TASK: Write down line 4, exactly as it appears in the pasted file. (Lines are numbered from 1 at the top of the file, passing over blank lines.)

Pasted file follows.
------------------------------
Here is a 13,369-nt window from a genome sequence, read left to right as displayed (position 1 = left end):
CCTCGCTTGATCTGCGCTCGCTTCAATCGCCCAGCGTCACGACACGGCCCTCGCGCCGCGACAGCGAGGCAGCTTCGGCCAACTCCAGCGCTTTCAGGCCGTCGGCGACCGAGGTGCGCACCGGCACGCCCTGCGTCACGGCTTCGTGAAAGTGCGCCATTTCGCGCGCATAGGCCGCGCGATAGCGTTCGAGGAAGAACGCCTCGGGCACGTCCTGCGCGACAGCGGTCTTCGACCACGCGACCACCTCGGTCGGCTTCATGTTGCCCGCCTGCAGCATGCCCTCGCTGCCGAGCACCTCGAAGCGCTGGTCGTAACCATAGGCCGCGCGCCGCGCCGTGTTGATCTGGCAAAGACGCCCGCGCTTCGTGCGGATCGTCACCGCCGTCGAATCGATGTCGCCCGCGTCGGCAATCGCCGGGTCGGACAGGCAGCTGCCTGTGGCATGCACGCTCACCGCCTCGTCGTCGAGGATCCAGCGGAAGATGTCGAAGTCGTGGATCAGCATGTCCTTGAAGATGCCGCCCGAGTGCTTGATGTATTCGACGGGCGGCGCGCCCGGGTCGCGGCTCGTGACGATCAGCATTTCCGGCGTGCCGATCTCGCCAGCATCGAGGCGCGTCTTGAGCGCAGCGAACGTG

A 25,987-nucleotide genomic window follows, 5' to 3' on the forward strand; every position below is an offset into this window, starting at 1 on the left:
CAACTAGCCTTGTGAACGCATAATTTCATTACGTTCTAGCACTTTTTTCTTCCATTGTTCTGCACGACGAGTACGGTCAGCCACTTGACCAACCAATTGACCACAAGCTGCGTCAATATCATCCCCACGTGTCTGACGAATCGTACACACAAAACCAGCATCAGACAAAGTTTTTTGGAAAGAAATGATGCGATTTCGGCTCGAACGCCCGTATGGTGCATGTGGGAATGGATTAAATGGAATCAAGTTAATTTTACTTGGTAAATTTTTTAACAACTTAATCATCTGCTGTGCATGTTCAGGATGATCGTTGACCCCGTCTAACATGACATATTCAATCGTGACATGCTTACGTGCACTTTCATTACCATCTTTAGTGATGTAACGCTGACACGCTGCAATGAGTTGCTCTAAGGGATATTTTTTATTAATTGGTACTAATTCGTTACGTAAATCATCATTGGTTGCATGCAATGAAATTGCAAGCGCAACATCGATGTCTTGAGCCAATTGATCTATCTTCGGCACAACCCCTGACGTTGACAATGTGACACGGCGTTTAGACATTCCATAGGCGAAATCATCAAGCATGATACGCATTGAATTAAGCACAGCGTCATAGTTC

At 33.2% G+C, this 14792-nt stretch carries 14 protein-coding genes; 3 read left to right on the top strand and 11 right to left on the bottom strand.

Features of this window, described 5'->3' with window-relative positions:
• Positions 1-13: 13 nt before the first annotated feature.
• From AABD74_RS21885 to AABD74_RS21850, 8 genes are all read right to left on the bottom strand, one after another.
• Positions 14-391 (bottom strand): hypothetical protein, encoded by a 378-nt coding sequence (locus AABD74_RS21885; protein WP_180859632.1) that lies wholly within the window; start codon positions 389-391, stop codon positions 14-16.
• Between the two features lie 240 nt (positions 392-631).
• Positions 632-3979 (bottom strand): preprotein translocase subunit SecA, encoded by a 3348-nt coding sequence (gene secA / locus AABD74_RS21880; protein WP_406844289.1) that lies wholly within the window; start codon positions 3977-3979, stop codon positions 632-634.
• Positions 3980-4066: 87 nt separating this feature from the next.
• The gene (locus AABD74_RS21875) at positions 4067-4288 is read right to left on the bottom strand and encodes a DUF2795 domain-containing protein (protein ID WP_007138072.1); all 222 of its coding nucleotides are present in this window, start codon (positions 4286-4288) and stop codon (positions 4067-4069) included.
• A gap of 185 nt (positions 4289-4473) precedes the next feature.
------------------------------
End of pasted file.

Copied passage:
CAACTAGCCTTGTGAACGCATAATTTCATTACGTTCTAGCACTTTTTTCTTCCATTGTTCTGCACGACGAGTACGGTCAGCCACTTGACCAACCAATTGACCACAAGCTGCGTCAATATCATCCCCACGTGTCTGACGAATCGTACACACAAAACCAGCATCAGACAAAGTTTTTTGGAAAGAAATGATGCGATTTCGGCTCGAACGCCCGTATGGTGCATGTGGGAATGGATTAAATGGAATCAAGTTAATTTTACTTGGTAAATTTTTTAACAACTTAATCATCTGCTGTGCATGTTCAGGATGATCGTTGACCCCGTCTAACATGACATATTCAATCGTGACATGCTTACGTGCACTTTCATTACCATCTTTAGTGATGTAACGCTGACACGCTGCAATGAGTTGCTCTAAGGGATATTTTTTATTAATTGGTACTAATTCGTTACGTAAATCATCATTGGTTGCATGCAATGAAATTGCAAGCGCAACATCGATGTCTTGAGCCAATTGATCTATCTTCGGCACAACCCCTGACGTTGACAATGTGACACGGCGTTTAGACATTCCATAGGCGAAATCATCAAGCATGATACGCATTGAATTAAGCACAGCGTCATAGTTC